Bernard Schwartz

Film, television producer

Bernard Schwartz, film and television producer, died Oct. 17 in Los Angeles of complications due to a stroke. He was 85.

Schwartz was the producer of 1980 Loretta Lynn biopic “Coal Miner’s Daughter,” which earned the Golden Globe for musical/comedy and an Oscar nomination for best picture for the Loretta Lynn biopic.

Schwartz was born in Manhattan and as a boy appeared with his brother in Broadway shows. During World War II, he fought in the Battle of the Bulge and served as a medic in Gen. George Patton’s Third Army.

In 1957, industrialist and film mogul Howard Hughes hired Schwartz, through their mutual associate Greg Bautzer, and he moved to L.A. to take charge of Hughes’ film businesses.

For Hughes’ companies, he oversaw the production of TV series including “One Step Beyond” and “The Wackiest Ship in the Army.” His film producing credits include “Journey to the Center of the Earth,” “A Cold Wind in August,” “I Passed for White,” the Bob Hope comedy “Global Affair,” “The Shuttered Room” and “Jennifer on My Mind.”

In the 1970s, he produced blaxploitation films for United Artists and Universal such as “Hammer,” “That Man Bolt” and “Bucktown,” all with Fred Williamson and Pam Grier.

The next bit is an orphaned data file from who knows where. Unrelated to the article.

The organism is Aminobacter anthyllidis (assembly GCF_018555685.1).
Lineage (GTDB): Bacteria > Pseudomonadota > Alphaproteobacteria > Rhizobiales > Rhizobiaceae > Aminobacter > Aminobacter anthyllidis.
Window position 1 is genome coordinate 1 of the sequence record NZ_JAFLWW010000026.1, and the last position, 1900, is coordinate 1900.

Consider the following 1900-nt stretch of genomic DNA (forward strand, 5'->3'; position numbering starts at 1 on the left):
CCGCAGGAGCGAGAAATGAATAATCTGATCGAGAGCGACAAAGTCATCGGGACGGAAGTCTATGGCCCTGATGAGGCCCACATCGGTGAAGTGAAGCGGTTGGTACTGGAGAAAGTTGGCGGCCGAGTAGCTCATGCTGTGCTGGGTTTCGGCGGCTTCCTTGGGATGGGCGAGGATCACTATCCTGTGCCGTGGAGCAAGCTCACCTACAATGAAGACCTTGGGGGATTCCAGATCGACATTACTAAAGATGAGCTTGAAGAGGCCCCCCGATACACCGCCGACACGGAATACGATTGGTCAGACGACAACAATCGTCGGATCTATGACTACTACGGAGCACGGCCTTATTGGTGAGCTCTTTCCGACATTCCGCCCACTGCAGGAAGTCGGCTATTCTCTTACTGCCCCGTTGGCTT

In 1978, he convinced Universal to try a film based on Lynn’s life, and campaigned for lesser-known actress Sissy Spacek to star, although the studio wanted to hire better-known thesp. Spacek won the actress Oscar for her portrayal.

Also through a request from Greg Bautzer, he turned down the chance to run United Artists for financier Kirk Kerkorian, preferring to stay with creative producing.

The success of “Coal Miner’s Daughter” led Schwartz to pursue a project about the life of country singer Patsy Cline. He interviewed her friends and family members in Tennessee, and produced “Sweet Dreams,” with Jessica Lange and Ed Harris, in 1985.

Two years later, he worked with Priscilla Presley to produce a TV mini based on her autobiography “Elvis and Me.”

He also produced “Psycho II” and “St. Elmo’s Fire” in the 1980s. Recently, he had been working with producer Richard Zanuck on a remake of “Journey to the Center of the Earth” as well as pitching an updated musical film of “Damn Yankees.”

He is survived by his wife Suzanne, son Robert, an entertainment lawyer, another son, a daughter-in-law and a grandson.

Services will be Monday at 1 p.m. at Hillside Memorial Park in Los Angeles. In lieu of flowers, the family asks that contributions be made to the Hadassah Hospital in Jerusalem.

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